Saturday, June 8, 2013

#Fukushima I Nuke Plant: Abe Administration Declares Removal of Corium Will Start in 7 Years from Now, One and a Half Year Ahead of Schedule

Remember the AP article about Fukushima I Nuke Plant struggling to find and retain good workers? In that article, "Happy" said his cumulative radiation exposure was 300 millisieverts (that's probably why he is not working at Fuku-I right now), and that many veteran workers like him who know the work and who can supervise are leaving.

He also said some of the new workers supplied by lower-tier subcontractors can barely read, but that's what TEPCO gets for the price it is willing to pay.

Clearly the Abe administration hasn't read inconvenient English articles like that. Instead, it has boldly declared that they will remove the fuel debris (corium) one and a half year AHEAD OF SCHEDULE.

Never, ever mind that they don't even know where the corium is, in each of the reactors at Fukushima that went kaput.

Never, ever mind either about WHY they are doing it. Probably they don't know themselves, other than "We're Japanese, we're different. We're not Americans (Three Mile Island), we're not Russians (Chernobyl)."

Just like "Abenomics" (which some in Japan call "Ahonomics"; "aho" in Japanese means "stupid idiot" in Osaka dialect), if you keep talking about it and enough people believe it, I'm sure miracles will happen.

TEPCO headquarters in Tokyo, who must be fully aware of the experienced worker shortage at Fukushima I Nuke Plant even if their spokesman says there is no problem, folds, again. They never stood up against the meddling Kan administration to shield the plant staff so that Yoshida and his men could do their work in the critical first few weeks of the accident. So it is simply a waste of breath to ask why they cannot say "no" to the Abe administration.

From Nikkei Shinbun (6/8/2013):

福島第1、燃料取り出し1年半前倒し 政府・東電

Removal of fuel debris at Fukushima I Nuke Plant to be carried out 1 and a half year ahead of schedule, the government and TEPCO say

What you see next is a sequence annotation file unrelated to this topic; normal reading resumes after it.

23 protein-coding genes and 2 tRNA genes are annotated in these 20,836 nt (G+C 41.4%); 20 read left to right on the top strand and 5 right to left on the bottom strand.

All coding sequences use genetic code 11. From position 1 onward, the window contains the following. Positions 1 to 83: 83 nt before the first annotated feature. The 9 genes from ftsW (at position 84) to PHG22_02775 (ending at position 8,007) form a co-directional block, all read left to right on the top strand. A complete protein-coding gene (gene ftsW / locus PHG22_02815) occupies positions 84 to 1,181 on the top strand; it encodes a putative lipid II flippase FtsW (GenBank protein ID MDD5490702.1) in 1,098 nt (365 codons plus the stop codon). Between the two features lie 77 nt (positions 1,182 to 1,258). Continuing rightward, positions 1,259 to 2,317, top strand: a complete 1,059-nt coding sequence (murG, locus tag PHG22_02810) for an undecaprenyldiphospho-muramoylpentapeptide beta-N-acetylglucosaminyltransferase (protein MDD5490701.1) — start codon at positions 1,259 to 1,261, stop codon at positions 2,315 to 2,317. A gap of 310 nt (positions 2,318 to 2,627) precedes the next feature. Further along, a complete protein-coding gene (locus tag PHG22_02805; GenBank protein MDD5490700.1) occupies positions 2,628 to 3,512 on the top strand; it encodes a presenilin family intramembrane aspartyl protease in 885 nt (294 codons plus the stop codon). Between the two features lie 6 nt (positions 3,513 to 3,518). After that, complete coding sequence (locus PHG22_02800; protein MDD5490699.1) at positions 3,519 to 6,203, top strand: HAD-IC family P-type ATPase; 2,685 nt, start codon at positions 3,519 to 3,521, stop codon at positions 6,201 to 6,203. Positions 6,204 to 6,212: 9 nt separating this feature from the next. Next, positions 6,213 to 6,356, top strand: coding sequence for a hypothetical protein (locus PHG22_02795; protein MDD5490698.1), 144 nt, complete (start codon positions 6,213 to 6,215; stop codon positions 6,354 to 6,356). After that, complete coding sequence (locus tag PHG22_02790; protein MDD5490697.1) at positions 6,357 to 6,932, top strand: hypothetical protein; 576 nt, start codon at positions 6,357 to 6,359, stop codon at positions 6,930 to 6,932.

The national government and TEPCO have decided to accelerate the current plan for decommissioning Fukushima I Nuclear Power Plant. Removal of fuel debris inside the reactors has been scheduled to start by the end of 2021, but the government and TEPCO will aim at June 2020 to start the removal.


The plan will be part of the revised medium-to-long-term "roadmap" to be announced on June 10 by the secretariat of the Fukushima I Nuclear Power Plant Decommissioning Promotion Committee (Minister of Economy Toshimitsu Motegi as chairman). The revised "roadmap" will be discussed with the municipalities in Fukushima Prefecture, and formally adopted in June.


Removal of fuel debris has hardly any precedent in the world, and it is the most important task in the decommissioning of Fukushima I Nuke Plant. In the "roadmap" of 2011, the target was to start the removal within 10 years.


In the revised "roadmap", building the impervious wall with frozen soil will also be included, in order to prevent the groundwater from entering the reactor buildings and adding to the contaminated water.

Well, if in a rare chance that Tokyo gets to host the 2020 Olympics, they will get to play some of the events in Fukushima Prefecture just as the corium is being removed at Fukushima I Nuke Plant. Lovely.

But since when has removal of corium become the most important task in the decommissioning? I have a feeling that Nikkei Shinbun has no idea what's important and what is not. I don't think the national government or TEPCO knows either.

Even IAEA had to gently suggest to the Japanese government and TEPCO, "Why don't you think about what you want to achieve, what you want the site to look like when all the decommissioning work is done?" - like talking to a first grader.

That suggestion was completely ignored by just about everyone, and all that was reported about IAEA's most recent visit in April was that IAEA thought the contaminated water was a problem.

"Happy" was tweeting this Nikkei article in exasperation, saying:


Forget removal procedure. Where are the leaks and when will those leaks be plugged? How many man-rem will it be? That's what I want to know.

"Man-rem" is a unit of measurement of absorbed radiation that is equal to one rem absorbed by one individual. One rem is 10 millisieverts.

#Fukushima I Nuke Plant: Support Structure for Reactor 4 Is Now Complete

The structure itself, made of heavy-duty steel beams, is complete. TEPCO will put the cover over the structure, and install the fuel handling machine and the crane to remove the fuel assemblies in the Spent Fuel Pool. It took workers 5 months to build the structure.